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I believe that 'Contorta' is typically grafted, which means that the suckers are probably from the rootstock. Not sure if it's the case here, but many times the rootstock plant is more vigorous than the plant grafted on top and will take over if you let it grow, so I'd prune it out. I'm not sure what they typically use for rootstock so no idea if it's worth trying to root the suckers or not.
My folks have an old plant that has always produced suckers from the rootstock, intermediary and above the graft. Some of the intermediary suckers are easier to use in arrangements as they are somewhat contorted.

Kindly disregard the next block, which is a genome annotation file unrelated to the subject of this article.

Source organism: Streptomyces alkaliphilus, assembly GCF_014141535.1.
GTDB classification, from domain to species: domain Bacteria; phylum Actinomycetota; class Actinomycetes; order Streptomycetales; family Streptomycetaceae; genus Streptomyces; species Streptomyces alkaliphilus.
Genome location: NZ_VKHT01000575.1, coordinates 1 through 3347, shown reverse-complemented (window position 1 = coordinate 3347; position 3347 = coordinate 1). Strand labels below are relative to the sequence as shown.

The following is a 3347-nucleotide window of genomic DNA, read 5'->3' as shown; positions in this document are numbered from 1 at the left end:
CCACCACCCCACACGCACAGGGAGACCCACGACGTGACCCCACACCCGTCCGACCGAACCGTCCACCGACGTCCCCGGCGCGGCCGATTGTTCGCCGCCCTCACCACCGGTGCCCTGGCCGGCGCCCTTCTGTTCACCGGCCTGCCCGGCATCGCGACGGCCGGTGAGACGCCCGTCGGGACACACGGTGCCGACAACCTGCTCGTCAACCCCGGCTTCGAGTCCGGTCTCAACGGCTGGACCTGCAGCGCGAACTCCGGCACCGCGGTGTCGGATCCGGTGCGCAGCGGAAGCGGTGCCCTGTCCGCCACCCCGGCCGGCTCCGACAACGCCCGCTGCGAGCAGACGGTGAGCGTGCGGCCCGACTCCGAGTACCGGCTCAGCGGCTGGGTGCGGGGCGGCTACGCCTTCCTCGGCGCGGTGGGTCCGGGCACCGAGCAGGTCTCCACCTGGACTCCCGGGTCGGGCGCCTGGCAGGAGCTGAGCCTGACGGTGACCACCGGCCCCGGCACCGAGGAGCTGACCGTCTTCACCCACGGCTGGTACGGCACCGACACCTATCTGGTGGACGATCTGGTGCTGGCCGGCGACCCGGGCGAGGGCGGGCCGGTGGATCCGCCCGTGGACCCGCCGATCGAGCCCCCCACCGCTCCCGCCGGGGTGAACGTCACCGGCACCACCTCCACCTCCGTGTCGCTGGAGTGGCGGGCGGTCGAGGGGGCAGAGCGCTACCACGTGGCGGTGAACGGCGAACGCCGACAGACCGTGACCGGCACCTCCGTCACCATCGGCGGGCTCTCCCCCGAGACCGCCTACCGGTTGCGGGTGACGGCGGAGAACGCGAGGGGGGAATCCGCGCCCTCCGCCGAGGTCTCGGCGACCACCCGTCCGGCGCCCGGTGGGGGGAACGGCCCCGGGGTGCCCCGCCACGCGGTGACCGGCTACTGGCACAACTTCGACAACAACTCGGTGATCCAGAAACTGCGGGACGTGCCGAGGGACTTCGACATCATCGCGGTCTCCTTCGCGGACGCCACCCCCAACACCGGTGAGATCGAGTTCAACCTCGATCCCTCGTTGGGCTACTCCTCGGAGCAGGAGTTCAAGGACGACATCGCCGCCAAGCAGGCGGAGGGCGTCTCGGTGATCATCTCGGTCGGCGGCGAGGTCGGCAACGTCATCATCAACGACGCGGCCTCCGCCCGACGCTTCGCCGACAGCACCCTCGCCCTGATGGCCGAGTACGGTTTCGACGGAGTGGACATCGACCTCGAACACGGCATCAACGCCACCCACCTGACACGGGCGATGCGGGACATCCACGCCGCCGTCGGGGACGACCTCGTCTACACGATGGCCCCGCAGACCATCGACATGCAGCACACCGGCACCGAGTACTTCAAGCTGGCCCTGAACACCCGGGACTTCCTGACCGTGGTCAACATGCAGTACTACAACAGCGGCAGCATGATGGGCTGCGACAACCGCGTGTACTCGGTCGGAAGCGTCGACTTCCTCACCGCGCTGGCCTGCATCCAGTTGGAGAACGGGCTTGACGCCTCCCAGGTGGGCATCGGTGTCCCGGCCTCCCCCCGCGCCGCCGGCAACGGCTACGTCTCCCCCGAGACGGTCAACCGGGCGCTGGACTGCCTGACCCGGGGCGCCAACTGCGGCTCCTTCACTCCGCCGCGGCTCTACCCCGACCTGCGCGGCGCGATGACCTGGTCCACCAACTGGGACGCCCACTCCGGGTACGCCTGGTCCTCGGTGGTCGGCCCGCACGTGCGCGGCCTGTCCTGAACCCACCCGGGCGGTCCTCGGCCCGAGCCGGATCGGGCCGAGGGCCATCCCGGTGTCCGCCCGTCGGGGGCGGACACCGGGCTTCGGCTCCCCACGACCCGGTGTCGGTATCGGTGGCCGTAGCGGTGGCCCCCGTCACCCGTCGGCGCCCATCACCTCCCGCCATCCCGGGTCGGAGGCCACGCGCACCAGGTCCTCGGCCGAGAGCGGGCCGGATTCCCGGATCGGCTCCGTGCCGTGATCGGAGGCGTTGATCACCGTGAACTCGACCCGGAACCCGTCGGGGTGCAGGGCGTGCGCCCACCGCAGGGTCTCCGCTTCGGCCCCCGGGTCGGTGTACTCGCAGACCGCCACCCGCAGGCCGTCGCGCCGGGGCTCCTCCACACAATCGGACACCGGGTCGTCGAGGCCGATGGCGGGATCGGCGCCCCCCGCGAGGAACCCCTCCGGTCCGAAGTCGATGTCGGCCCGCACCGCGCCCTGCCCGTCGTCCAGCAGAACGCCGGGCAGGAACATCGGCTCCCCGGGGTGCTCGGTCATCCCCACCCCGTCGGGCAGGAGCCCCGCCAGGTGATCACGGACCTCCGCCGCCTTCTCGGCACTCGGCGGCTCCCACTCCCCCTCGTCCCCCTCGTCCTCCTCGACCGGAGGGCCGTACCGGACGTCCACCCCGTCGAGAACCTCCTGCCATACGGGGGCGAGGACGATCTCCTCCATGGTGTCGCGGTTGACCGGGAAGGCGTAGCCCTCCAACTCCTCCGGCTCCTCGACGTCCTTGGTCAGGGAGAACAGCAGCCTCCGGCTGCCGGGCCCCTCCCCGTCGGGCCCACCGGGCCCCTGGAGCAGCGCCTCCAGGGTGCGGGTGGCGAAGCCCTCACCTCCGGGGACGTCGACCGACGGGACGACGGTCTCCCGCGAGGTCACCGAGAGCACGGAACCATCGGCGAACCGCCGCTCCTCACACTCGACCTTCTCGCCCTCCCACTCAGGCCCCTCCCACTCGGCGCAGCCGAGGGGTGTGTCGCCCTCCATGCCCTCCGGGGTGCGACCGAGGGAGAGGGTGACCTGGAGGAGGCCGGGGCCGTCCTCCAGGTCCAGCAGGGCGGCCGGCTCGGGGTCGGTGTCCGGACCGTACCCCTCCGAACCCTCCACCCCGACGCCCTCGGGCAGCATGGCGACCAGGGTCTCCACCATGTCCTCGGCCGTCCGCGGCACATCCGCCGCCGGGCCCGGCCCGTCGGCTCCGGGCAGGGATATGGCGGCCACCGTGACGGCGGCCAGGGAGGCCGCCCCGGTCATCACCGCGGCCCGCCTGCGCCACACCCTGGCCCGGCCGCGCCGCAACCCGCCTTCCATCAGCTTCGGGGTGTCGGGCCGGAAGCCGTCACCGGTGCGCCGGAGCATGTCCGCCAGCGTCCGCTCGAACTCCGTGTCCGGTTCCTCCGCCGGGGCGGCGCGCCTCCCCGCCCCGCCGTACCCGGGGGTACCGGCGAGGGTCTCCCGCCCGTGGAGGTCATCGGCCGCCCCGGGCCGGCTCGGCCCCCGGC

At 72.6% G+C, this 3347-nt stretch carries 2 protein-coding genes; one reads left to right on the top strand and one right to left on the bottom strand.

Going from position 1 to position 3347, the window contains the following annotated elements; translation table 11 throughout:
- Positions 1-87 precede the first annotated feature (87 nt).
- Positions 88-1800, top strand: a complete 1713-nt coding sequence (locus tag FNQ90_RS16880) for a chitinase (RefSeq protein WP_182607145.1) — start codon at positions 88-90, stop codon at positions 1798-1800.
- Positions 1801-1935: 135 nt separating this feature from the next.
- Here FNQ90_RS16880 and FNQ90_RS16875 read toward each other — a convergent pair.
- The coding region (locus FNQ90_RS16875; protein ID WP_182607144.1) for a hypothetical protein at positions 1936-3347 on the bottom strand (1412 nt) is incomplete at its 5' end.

It is usually grafted on normal Hazel roots, so you'll get a larger, erect-growing shrub. Most people prefer to remove these sprouts, though you do also get the benefit of a better chance of a nut crop from them.
I assumed that the suckers are more readilly takes root compared to that of the cultivar itself. That said, when I was new to gardening; roughly dozen years ago. I took many cuttings from 'Contorta' itself. Of the dozen I tried one survived. Now I'm delighted my cutting is a medium 'tree' that adorns my current garden. The old one that I planted nearly 30 years past was cut off when I sold the old house. That pained me so badly when they rid off the beautiful specimen tree..
Also, if the rootstock produces nut crop. Yah! I myself would like that very much. That will benefit wildlife in the garden. Good luck with your Hazel rooting. May I suggest air-layering instead of cutting? With ai-layering, you may succeed more readily, I believe.